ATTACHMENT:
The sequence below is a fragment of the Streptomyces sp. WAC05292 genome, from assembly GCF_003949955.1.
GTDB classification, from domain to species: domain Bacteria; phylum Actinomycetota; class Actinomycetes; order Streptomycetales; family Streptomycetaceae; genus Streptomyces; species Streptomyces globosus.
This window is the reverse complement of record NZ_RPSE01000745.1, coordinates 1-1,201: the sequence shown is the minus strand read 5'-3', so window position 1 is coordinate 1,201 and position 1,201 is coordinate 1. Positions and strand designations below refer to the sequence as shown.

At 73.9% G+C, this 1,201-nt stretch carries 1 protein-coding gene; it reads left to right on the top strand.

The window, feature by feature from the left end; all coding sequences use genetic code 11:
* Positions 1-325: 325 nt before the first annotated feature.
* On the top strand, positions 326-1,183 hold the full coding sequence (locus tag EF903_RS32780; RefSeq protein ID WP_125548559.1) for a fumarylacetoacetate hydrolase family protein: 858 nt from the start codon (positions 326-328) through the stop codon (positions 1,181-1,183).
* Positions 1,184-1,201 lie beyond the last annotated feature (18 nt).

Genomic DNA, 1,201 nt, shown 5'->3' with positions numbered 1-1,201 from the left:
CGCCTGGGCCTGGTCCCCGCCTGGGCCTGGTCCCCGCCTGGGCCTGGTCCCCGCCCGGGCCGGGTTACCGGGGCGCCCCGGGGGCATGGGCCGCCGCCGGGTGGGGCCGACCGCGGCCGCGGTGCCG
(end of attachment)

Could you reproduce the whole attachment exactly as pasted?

The sequence below is a fragment of the Streptomyces sp. WAC05292 genome, from assembly GCF_003949955.1.
GTDB classification, from domain to species: domain Bacteria; phylum Actinomycetota; class Actinomycetes; order Streptomycetales; family Streptomycetaceae; genus Streptomyces; species Streptomyces globosus.
This window is the reverse complement of record NZ_RPSE01000745.1, coordinates 1-1,201: the sequence shown is the minus strand read 5'-3', so window position 1 is coordinate 1,201 and position 1,201 is coordinate 1. Positions and strand designations below refer to the sequence as shown.

At 73.9% G+C, this 1,201-nt stretch carries 1 protein-coding gene; it reads left to right on the top strand.

The window, feature by feature from the left end; all coding sequences use genetic code 11:
* Positions 1-325: 325 nt before the first annotated feature.
* On the top strand, positions 326-1,183 hold the full coding sequence (locus tag EF903_RS32780; RefSeq protein ID WP_125548559.1) for a fumarylacetoacetate hydrolase family protein: 858 nt from the start codon (positions 326-328) through the stop codon (positions 1,181-1,183).
* Positions 1,184-1,201 lie beyond the last annotated feature (18 nt).

Genomic DNA, 1,201 nt, shown 5'->3' with positions numbered 1-1,201 from the left:
CGCCTGGGCCTGGTCCCCGCCTGGGCCTGGTCCCCGCCTGGGCCTGGTCCCCGCCCGGGCCGGGTTACCGGGGCGCCCCGGGGGCATGGGCCGCCGCCGGGTGGGGCCGACCGCGGCCGCGGTGCCG